When plans were being made to turn the Austin bar Cheer Up Charlie’s into a full-on prom tonight, complete with corsages and cummerbunds, as a launch party for the Kickstarter campaign for the new film “The Honor Farm,” Karen Skloss insisted that the evening have a “surreal, psychedelic twist” in line with the tone of the feature she soon plans to direct about a group of high schoolers whose post-prom plans go horribly awry when they wander into an abandoned prison.
“I think we’re going to have a horse’s head available and some other bizarro props for people to take some really amazing prom pictures,” says Skloss, whose band Panoramas will be joined by fellow musicians John Wesley Coleman and Wil Cope for the surely unforgettable night.
While this is hardly Skloss’ first time at the dance, the party is a precursor to the exciting prospect of the multi-talented artist taking the lead of a narrative feature. After serving as an editor on such documentaries as Margaret Brown’s “Be Here to Love Me: A Film About Townes Van Zandt” and the more recent “LaDonna Harris: Indian 101,” Skloss has been eager to get back to what she initially aspired to after first getting bit by the movie bug at 16. However, as detailed in her own 2009 documentary “Sunshine,” her life changed at 23 when she became pregnant just as she was about to leave school. At the time, she made a short called “Smitten,” about an 8th grade romance told through the eyes of a young girl, that would go on to play at a Emerging Filmmakers Showcase at Cannes, but a full-fledged directing career would have to wait. Now, she’s picking up where she left off.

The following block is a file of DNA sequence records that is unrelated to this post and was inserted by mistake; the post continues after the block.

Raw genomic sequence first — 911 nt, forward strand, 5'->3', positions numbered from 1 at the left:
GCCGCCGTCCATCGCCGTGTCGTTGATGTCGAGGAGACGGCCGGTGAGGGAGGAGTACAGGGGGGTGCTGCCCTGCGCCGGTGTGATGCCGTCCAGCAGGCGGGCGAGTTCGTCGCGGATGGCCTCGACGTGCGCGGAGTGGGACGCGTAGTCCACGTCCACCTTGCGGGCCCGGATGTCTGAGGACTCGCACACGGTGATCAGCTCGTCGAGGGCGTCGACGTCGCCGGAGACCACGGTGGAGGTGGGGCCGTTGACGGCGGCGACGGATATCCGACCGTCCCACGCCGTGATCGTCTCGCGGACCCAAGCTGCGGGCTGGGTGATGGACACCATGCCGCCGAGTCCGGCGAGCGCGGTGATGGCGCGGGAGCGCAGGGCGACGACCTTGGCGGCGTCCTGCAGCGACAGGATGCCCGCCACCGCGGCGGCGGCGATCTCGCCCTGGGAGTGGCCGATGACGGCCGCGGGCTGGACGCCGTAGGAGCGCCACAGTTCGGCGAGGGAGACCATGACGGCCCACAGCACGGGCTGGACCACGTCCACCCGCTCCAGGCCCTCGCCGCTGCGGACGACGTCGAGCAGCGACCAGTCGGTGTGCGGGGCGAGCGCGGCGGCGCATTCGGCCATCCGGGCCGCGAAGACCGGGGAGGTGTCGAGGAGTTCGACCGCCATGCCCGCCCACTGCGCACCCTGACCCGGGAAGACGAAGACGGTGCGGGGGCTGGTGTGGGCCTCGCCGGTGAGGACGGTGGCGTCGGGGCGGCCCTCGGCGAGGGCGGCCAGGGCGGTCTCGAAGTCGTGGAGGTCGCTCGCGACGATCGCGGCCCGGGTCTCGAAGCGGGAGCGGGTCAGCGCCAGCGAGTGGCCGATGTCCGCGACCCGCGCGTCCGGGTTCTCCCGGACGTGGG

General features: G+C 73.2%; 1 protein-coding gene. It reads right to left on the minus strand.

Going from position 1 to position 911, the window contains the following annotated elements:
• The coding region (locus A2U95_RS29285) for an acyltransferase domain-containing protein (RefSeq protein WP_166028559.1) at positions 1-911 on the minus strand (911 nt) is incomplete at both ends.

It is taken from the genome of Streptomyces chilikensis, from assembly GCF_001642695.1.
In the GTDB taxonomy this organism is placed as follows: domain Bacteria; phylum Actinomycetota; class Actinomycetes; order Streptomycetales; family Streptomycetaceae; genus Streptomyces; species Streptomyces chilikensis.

“The lead character in this film is an evolution of that same girl in “Smitten,” except now she’s a senior in high school,” says Skloss. “My daughter’s 15 [now], so having her as a part of the writing process is really cool because she can tell me if the dialogue is hitting or not because she knows if it sounds right. Plus, I refuse to grow up.”
Perhaps that’s why Skloss was able to casually fit in so easily at Austin High in the spring of 2013 to film what would be the first footage shot for “The Honor Farm,” tucking actors like Olivia Applegate (“Revolution”), Will Brittain (“A Teacher”) and Katie Folger (“Zero Charisma”) inside the school’s real-life prom. Assembling an impressive array both in front of the camera and behind it, including “Before Sunset” cinematographer Lee Daniel and producer David Hartstein (“Where Soldiers Come From”), the shoot was necessitated by the need to use up a production grant Skloss received. Yet it was always intended to be just a piece of what “The Honor Farm” would become, a coming-of-age story rooted as much in teen dramas such as “Pretty in Pink” and “The River’s Edge” as Naomi Wolf’s feminist tome on cultural rituals “Promiscuities.”
Having developed the film for so long, Skloss was willing to wait a little longer to make sure she had the resources in place to make the film she wanted to, hence the crowdsourcing campaign which runs until January 6th. Should it be successful, “The Honor Farm” is expected to restart production in the spring, with new additions to the cast such as “Friday Night Lights” star Dora Madison Burge, and will likely be ready for a festival run in 2016. If all goes as planned, Skloss hopes it will inspire young women as much as she was by certain movies growing up.
“I’m excited to engage with a teenage audience hopefully because I think the movie has a cool, weird subtext about growing up and coming into your own that I’m excited to put out into the world,” says Skloss. “I also hope it’s a fun ride.”
Knowing Skloss, you can take that to the bank.
To back this project and watch the filmmakers’ personal pitch video, click here. And follow the progress of the film on its official site, Twitter and Facebook. Additional details on the Prom Party are here.